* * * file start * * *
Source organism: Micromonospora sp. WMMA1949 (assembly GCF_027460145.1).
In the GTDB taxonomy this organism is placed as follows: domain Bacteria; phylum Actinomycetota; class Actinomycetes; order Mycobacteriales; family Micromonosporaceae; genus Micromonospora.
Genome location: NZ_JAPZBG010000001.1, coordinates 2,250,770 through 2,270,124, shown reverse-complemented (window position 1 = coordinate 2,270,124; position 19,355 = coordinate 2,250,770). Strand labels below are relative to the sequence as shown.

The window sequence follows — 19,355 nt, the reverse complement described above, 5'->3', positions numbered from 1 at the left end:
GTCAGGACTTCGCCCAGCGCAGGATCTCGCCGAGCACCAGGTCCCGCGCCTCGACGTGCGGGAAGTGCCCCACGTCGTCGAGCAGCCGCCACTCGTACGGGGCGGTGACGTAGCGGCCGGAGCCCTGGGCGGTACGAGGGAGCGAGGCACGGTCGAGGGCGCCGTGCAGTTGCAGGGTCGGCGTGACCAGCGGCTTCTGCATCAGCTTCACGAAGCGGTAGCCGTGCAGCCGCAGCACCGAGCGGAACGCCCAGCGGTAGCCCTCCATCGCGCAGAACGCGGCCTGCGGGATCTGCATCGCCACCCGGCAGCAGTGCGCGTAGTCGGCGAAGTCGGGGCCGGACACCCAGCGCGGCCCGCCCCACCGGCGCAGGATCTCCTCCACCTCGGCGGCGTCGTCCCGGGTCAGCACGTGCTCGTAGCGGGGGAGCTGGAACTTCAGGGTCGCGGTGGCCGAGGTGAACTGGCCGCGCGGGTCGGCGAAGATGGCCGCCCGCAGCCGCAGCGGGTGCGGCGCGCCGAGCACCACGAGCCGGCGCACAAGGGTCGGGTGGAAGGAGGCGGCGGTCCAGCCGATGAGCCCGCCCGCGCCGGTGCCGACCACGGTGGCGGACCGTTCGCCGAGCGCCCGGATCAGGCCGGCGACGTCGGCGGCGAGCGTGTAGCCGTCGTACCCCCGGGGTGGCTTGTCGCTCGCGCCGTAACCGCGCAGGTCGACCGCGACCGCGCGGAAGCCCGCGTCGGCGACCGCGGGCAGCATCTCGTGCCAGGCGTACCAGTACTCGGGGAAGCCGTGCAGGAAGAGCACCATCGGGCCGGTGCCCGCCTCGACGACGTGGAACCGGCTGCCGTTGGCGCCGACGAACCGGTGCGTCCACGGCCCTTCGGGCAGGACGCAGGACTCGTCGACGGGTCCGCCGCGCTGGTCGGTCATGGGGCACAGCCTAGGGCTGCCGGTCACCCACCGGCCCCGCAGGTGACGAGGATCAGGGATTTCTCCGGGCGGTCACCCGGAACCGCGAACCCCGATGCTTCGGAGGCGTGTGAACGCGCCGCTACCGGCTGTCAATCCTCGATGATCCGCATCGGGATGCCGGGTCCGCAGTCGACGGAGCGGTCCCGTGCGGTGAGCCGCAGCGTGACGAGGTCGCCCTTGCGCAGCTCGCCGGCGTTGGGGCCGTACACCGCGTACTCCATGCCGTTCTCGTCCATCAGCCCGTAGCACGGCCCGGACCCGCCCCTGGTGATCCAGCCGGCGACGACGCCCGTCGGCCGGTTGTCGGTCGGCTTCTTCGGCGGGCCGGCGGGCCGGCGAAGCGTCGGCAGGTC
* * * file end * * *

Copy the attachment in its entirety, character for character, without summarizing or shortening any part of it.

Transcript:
Source organism: Micromonospora sp. WMMA1949 (assembly GCF_027460145.1).
In the GTDB taxonomy this organism is placed as follows: domain Bacteria; phylum Actinomycetota; class Actinomycetes; order Mycobacteriales; family Micromonosporaceae; genus Micromonospora.
Genome location: NZ_JAPZBG010000001.1, coordinates 2,250,770 through 2,270,124, shown reverse-complemented (window position 1 = coordinate 2,270,124; position 19,355 = coordinate 2,250,770). Strand labels below are relative to the sequence as shown.

The window sequence follows — 19,355 nt, the reverse complement described above, 5'->3', positions numbered from 1 at the left end:
GTCAGGACTTCGCCCAGCGCAGGATCTCGCCGAGCACCAGGTCCCGCGCCTCGACGTGCGGGAAGTGCCCCACGTCGTCGAGCAGCCGCCACTCGTACGGGGCGGTGACGTAGCGGCCGGAGCCCTGGGCGGTACGAGGGAGCGAGGCACGGTCGAGGGCGCCGTGCAGTTGCAGGGTCGGCGTGACCAGCGGCTTCTGCATCAGCTTCACGAAGCGGTAGCCGTGCAGCCGCAGCACCGAGCGGAACGCCCAGCGGTAGCCCTCCATCGCGCAGAACGCGGCCTGCGGGATCTGCATCGCCACCCGGCAGCAGTGCGCGTAGTCGGCGAAGTCGGGGCCGGACACCCAGCGCGGCCCGCCCCACCGGCGCAGGATCTCCTCCACCTCGGCGGCGTCGTCCCGGGTCAGCACGTGCTCGTAGCGGGGGAGCTGGAACTTCAGGGTCGCGGTGGCCGAGGTGAACTGGCCGCGCGGGTCGGCGAAGATGGCCGCCCGCAGCCGCAGCGGGTGCGGCGCGCCGAGCACCACGAGCCGGCGCACAAGGGTCGGGTGGAAGGAGGCGGCGGTCCAGCCGATGAGCCCGCCCGCGCCGGTGCCGACCACGGTGGCGGACCGTTCGCCGAGCGCCCGGATCAGGCCGGCGACGTCGGCGGCGAGCGTGTAGCCGTCGTACCCCCGGGGTGGCTTGTCGCTCGCGCCGTAACCGCGCAGGTCGACCGCGACCGCGCGGAAGCCCGCGTCGGCGACCGCGGGCAGCATCTCGTGCCAGGCGTACCAGTACTCGGGGAAGCCGTGCAGGAAGAGCACCATCGGGCCGGTGCCCGCCTCGACGACGTGGAACCGGCTGCCGTTGGCGCCGACGAACCGGTGCGTCCACGGCCCTTCGGGCAGGACGCAGGACTCGTCGACGGGTCCGCCGCGCTGGTCGGTCATGGGGCACAGCCTAGGGCTGCCGGTCACCCACCGGCCCCGCAGGTGACGAGGATCAGGGATTTCTCCGGGCGGTCACCCGGAACCGCGAACCCCGATGCTTCGGAGGCGTGTGAACGCGCCGCTACCGGCTGTCAATCCTCGATGATCCGCATCGGGATGCCGGGTCCGCAGTCGACGGAGCGGTCCCGTGCGGTGAGCCGCAGCGTGACGAGGTCGCCCTTGCGCAGCTCGCCGGCGTTGGGGCCGTACACCGCGTACTCCATGCCGTTCTCGTCCATCAGCCCGTAGCACGGCCCGGACCCGCCCCTGGTGATCCAGCCGGCGACGACGCCCGTCGGCCGGTTGTCGGTCGGCTTCTTCGGCGGGCCGGCGGGCCGGCGAAGCGTCGGCAGGTC